Laura Copelin (courtesy Emma Rogers)

This is the latest installment of the interview series Meet the Art Community of the US Southwest. Check out our past interviews here.

Laura Copelin is MOCA Tucson’s Interim Executive Director & Curator and Ballroom Marfa’s Curator-at-Large. She recently relocated to Arizona from Texas, where she was Ballroom’s Executive Director & Curator. In Marfa she realized numerous exhibitions, commissions, installations, and publications in her five years with the art space including: the first US solo museum exhibition of Solange Pessoa, Longlilonge (2019); Candelilla, Coatlicue, and the Breathing Machine, featuring site-specific commissions from Beatriz Cortez, Candice Lin, and Fernando Palma Rodriguez (2019); the multidisciplinary, group exhibition and reader Hyperobjects co-organized with philosopher/professor Timothy Morton (2018); Tierra. Sangre. Oro. co-organized with rafa esparza, featuring esparza and Carmen Argote, Nao Bustamante, Beatriz Cortez, Timo Fahler, Eamon Ore-Giron, and Star Montana (2017); and six seasons of Artists’ Film International, the international video art collaboration headed by Whitechapel Gallery, with Brigid McCaffrey, The Institute for New Feeling, Arjuna Neuman & Denise Ferreira da Silva, Jibade-Khalil Huffman, Carolina Caycedo, and Miguel Fernández de Castro (2014-2020). 

She is organizing The Blessings of the Mystery by Carolina Caycedo and David de Rozas, a commission-based exhibition focused on the landscape of West Texas for Ballroom, opening August 2020. She was previously Assistant Curator at the Santa Monica Museum of Art, and received a dual degree in Art and English from UCLA.


Where do you consider home?

LA and Southern California are where I grew up, went to school, and where my parents are, so that feels like home, but I try to make home wherever I am. Learning about the plants and animals in different landscapes helps me feel grounded in a place. I miss the plants (and people) in SoCal, but I’m learning more about the Sonoran Desert and am still totally in love with Far West Texas and the Chihuahuan Desert. 

What brought you to Tucson, and when?

I moved to Tucson from Marfa, TX in June of last year, when my partner’s work brought us here. He’s a filmmaker and an artist and now works for PBS within the University of Arizona. We had been in Marfa for five years for my job so it was time to switch off, and then happily, I got connected with MOCA Tucson.

What is the first strong memory you have of art?

I’ve always loved making art, and I’ve always loved museums. I ended up applying to the art school at UCLA after I was there for a year studying literature, so I focused on art and poetry, and some art history. I have several strong memories of museums — LACMA and MOCA made a big impression on me growing up, and later MoMA and the Whitney, the Tate and the Pompidou — I was really lucky to get to visit these places while my brain was forming. From the beginning contemporary art in particular attracted me: those were the exhibitions I wanted to see, and the works that mystified and challenged me the most.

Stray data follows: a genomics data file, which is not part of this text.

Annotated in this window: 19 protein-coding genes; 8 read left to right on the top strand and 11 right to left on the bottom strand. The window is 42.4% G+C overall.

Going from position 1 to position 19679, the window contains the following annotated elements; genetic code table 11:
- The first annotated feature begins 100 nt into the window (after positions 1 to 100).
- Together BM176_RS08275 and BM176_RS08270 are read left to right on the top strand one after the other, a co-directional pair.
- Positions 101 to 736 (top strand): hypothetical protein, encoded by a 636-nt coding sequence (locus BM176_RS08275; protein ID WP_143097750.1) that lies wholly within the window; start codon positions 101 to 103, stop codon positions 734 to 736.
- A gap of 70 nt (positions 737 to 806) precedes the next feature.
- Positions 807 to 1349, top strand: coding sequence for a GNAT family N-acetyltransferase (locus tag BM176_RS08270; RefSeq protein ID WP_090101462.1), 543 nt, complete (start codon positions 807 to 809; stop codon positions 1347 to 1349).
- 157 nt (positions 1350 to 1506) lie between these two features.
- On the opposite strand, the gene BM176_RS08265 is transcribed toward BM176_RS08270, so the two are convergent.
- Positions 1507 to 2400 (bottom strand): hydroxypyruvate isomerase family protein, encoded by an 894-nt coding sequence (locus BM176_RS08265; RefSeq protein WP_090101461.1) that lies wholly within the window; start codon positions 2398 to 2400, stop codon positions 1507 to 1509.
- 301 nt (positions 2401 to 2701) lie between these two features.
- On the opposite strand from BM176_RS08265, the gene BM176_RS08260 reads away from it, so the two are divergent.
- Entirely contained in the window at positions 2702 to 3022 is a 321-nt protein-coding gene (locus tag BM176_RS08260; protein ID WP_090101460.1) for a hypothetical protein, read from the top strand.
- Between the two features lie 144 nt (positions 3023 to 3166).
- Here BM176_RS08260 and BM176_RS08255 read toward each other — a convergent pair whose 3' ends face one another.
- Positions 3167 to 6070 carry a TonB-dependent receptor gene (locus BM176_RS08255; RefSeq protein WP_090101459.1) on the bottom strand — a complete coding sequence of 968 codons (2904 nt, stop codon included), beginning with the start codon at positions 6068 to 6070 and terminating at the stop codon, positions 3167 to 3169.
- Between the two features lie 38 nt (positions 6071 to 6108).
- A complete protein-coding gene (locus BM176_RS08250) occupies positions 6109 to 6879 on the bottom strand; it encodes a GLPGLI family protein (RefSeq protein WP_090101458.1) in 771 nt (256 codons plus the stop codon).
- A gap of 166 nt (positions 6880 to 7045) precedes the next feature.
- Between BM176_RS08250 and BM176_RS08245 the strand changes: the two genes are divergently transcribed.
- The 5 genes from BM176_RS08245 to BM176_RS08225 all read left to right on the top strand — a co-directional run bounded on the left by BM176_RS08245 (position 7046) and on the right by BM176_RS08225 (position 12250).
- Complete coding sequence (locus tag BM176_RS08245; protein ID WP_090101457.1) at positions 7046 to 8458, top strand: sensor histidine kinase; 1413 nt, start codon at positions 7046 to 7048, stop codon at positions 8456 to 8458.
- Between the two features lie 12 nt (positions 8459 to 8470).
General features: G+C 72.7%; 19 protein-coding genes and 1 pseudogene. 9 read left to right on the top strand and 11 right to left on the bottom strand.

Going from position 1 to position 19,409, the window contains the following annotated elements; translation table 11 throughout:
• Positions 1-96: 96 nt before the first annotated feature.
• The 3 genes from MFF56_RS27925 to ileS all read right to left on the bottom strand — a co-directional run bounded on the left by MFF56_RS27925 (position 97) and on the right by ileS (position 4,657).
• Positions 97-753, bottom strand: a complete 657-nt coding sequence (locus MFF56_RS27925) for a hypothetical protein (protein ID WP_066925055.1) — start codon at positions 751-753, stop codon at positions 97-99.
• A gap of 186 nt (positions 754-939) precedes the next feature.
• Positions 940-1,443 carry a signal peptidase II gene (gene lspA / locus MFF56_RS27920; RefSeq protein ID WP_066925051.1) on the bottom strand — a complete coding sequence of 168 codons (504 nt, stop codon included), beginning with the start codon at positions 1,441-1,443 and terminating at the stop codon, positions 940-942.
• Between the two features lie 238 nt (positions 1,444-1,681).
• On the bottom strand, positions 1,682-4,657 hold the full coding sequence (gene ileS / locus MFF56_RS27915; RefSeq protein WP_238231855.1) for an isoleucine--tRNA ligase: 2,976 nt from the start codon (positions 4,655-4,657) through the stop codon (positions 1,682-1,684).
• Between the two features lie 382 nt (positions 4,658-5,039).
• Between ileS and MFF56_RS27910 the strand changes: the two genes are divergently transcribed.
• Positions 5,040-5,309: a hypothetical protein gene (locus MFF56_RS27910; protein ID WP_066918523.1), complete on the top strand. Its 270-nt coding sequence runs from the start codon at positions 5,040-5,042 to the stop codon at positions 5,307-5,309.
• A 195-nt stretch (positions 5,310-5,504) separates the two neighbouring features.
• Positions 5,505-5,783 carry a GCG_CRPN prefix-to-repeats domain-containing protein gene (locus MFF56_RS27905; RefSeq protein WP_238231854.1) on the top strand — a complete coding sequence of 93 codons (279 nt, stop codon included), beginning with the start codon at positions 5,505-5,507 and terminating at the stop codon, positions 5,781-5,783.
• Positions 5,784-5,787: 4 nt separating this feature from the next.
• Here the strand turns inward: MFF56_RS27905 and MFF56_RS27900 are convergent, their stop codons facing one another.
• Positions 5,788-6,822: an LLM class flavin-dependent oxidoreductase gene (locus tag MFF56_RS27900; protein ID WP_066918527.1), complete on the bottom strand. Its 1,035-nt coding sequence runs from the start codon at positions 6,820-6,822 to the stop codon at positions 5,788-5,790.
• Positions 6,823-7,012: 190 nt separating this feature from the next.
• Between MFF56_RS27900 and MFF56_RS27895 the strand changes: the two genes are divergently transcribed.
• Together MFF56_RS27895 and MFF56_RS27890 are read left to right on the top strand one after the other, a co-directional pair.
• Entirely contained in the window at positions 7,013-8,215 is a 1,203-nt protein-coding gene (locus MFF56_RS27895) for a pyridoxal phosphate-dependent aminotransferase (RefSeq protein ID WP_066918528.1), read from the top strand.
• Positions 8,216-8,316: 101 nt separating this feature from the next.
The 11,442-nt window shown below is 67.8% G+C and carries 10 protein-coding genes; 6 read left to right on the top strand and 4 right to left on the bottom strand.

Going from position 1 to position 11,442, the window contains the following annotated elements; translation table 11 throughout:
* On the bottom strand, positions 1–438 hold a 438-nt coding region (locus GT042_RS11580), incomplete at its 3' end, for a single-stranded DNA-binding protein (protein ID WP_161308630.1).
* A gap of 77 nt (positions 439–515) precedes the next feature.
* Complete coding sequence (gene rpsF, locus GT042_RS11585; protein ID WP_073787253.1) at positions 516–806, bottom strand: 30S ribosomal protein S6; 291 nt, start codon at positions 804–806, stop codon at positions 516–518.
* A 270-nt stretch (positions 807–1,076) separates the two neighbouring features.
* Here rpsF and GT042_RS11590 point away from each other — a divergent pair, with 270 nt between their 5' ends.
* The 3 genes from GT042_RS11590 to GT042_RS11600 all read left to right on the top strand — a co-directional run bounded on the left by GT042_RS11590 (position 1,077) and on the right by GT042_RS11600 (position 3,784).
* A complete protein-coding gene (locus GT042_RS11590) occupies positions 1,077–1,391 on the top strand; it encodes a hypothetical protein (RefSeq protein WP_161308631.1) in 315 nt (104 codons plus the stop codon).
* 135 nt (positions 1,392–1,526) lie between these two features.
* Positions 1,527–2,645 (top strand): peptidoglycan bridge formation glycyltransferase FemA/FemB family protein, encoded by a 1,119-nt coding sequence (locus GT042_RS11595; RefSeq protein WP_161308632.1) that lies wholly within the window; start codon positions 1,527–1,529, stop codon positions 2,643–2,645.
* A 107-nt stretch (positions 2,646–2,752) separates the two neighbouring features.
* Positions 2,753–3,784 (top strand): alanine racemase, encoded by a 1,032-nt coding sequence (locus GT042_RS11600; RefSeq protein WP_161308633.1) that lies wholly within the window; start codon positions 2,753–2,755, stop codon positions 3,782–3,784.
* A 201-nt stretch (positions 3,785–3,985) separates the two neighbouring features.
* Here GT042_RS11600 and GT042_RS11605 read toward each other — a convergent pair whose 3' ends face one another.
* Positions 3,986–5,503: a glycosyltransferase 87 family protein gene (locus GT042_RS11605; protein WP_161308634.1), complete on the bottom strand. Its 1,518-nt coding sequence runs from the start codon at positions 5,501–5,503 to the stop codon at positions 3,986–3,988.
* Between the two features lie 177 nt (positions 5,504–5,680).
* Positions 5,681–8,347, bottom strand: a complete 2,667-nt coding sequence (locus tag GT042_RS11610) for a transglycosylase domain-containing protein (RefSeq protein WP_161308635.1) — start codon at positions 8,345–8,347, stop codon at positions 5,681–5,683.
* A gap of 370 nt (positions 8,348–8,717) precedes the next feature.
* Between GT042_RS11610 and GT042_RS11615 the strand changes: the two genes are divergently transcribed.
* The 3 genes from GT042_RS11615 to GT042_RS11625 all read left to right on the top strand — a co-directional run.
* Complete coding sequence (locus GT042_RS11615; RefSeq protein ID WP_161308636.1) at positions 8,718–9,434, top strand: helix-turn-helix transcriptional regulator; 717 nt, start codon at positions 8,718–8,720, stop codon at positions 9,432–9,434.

What are you questioning through your practice right now?

Place. One of the great privileges of curatorial practice for me is working to understand context — it is so important to the relevance of a project, and is also endlessly interesting. Locating myself in a place, ecologically, socially, aesthetically, is a process and informs the lines of inquiry that then determine exhibitions and programs. It’s about constellating particularities and relationships, recognizing existing affinities and initiating unexpected connections. To me, a deep relationship with place feels like it opens up an avenue to resist the monolithic and homogenizing energy of the hyper-commercial, globalized art world. Instead, I find richness in what makes a place distinct, what unique aspects and adaptations a place can contribute to a larger conversation, without being subsumed by it. It’s been interesting for me to work outside of major cities, and to see the texture and importance of what is going on between the coasts. 

What are you currently working on?

I’m working on a full schedule of exhibitions for MOCA Tucson, stay tuned! And will open an exhibition at Ballroom Marfa as soon as it is safe, with Carolina Caycedo and David de Rozas called The Blessings of the Mystery. Carolina and David have made a whole suite of new work and a sweeping new film that explores the many histories and claims on land in West Texas. It’s the result of several years of research and is a massively ambitious project the artists have realized and that Ballroom commissioned. I am also deep in the research process for an exhibition that will debut at Ballroom, then hopefully travel to Tucson and elsewhere called Desert to Desert, which will connect artists working in or on desert ecologies across the globe. This has been in the works for several years and I’m excited to see it realized in the semi-near future.

What is the most impactful or memorable art experience you’ve had in the last year?